Class is in session for the EMGF
Gas decarbonization and using LNG as fuel for vessels are on the agenda for the East Mediterranean Gas Forum (EMGF), whose member countries met in Cairo yesterday for the forum’s first ministerial meeting since the forum came into effect this month, according to an Oil Ministry statement. The seven founding members — Egypt, Palestin, Jordan, Greece, Cyprus, Italy, and Israel — agreed to have Egypt lead the forum until the end of the year. Cyprus will then assume its presidency in January 2022, and the presidency for each subsequent year will be determined by alphabetical order. The ministers’ next meeting will be in Cairo in 4Q2021.
SOUND SMART — What’s the EMGF? The forum was established last year to create a “regional gas market” and act as a market platform for natgas producers. Members will cooperate and coordinate policy on developing new and existing resources as well as the buildout of infrastructure.
Are we looking at 2x natgas imports from Israel? The planned pipeline Egypt and Israel have agreed to build to connect Israel’s offshore Leviathan gas field to the Damietta and Idku liquefaction plants could potentially “double Israel’s gas export capacity to Egypt,” Israel’s Energy Minister Yuval Steinitz said in an interview with Reuters. “We’re speaking about a possible 10 bcm annually, but it might increase in the future,” Steinitz said. Egypt imports gas from the Leviathan and Tamar fields under a landmark agreement signed by Alaa Arafa’s Dolphinus with Texas-based Noble Energy and Israel’s Delek Drilling. Leviathan’s offshore gas field came online in 2019.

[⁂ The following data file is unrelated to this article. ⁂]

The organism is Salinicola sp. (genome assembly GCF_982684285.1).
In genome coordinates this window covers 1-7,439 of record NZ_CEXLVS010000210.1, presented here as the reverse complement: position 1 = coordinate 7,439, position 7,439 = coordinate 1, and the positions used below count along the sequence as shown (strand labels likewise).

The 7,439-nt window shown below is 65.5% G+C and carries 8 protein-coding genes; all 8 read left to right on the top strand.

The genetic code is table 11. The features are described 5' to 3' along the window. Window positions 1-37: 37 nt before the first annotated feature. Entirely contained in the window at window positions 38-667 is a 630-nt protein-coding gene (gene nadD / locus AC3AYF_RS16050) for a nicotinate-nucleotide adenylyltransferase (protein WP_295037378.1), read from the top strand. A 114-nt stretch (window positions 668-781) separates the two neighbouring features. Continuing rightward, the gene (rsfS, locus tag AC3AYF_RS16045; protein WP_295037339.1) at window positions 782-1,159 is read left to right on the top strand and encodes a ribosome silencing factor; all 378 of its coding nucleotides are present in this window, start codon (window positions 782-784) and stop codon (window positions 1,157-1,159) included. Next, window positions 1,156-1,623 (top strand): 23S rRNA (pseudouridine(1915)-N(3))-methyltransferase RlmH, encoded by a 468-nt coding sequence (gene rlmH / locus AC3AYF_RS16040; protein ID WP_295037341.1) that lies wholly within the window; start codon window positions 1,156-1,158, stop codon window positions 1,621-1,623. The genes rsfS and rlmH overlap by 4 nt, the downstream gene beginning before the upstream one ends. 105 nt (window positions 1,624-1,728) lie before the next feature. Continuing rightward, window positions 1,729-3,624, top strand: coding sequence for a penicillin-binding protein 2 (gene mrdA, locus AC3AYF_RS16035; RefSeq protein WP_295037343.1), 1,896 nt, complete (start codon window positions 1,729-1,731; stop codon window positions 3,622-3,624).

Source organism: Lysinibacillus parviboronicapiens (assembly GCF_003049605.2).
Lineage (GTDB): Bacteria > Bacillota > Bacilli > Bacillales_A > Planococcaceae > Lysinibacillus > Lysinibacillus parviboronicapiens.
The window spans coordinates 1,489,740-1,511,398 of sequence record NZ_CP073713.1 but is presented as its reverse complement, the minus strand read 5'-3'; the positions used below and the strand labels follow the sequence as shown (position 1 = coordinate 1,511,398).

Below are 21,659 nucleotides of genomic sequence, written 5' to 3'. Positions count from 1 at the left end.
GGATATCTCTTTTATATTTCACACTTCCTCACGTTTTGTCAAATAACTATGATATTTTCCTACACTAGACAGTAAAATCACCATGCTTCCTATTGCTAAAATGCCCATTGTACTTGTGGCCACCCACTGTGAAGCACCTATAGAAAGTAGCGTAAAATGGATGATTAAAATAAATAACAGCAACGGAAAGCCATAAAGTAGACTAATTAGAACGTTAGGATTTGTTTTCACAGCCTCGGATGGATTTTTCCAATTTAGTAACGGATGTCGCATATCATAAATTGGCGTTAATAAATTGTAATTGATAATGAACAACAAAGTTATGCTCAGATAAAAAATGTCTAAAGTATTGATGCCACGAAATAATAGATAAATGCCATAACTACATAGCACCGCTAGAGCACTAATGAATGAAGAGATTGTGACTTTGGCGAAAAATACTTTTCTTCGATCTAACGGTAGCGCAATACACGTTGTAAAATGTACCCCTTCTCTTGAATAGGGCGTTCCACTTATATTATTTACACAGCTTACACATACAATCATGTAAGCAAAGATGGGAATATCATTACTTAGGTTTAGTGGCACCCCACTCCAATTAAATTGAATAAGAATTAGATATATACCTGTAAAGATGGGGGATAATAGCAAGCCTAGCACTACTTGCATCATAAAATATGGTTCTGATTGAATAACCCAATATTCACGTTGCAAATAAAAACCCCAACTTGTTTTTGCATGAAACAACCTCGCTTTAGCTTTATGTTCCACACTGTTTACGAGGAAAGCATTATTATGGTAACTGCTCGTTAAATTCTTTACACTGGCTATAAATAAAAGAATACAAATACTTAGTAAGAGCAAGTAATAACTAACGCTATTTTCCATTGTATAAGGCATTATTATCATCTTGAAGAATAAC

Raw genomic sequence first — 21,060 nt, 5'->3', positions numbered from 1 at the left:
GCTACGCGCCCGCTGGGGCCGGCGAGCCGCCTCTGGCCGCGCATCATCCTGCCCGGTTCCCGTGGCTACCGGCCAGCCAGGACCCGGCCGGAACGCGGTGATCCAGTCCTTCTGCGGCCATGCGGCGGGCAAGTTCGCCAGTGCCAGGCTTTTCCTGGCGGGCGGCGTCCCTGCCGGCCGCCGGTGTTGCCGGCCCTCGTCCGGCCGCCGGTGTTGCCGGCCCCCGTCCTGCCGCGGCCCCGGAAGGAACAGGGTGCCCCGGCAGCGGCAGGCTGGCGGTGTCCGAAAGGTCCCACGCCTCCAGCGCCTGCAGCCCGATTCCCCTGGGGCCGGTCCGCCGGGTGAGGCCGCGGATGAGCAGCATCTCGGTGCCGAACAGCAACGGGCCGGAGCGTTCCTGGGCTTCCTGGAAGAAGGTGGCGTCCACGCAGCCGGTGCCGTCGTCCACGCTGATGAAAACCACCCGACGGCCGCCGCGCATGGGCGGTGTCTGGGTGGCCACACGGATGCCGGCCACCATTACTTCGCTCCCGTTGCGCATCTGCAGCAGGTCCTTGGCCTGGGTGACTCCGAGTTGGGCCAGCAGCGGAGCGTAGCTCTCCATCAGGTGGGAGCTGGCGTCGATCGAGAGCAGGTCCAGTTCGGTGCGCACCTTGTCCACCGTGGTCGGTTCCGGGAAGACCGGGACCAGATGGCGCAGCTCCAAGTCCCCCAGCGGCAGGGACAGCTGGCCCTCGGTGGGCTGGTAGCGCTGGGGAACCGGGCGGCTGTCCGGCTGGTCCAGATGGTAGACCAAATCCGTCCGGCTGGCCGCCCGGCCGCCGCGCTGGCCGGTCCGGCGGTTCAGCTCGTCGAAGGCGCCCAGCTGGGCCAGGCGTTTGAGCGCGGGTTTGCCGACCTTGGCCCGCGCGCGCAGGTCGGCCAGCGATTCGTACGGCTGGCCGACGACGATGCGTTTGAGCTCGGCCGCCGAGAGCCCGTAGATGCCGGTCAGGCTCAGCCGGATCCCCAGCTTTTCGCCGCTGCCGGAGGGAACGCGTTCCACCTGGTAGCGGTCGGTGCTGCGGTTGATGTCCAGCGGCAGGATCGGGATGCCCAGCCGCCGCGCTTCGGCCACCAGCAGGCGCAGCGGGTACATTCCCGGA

ALSO IN THE EAST MED: Greece, Israel and Cyprus are expediting work on a 2k MW undersea electrical cable connecting the three countries, and aim to have the first phase of the project up and running by 2025, the Associated Press reports. The energy connection project could set the three countries on track to becoming energy exporters in the region. Egypt and Cyprus are working on their own connectivity project in the form of the EuroAfrica connector, a 2-GW transmission link that will connect Egypt’s electricity grid to mainland Europe via Cyprus and Greece. The link aims to position Egypt as a long-term renewable energy supply hub for Europe.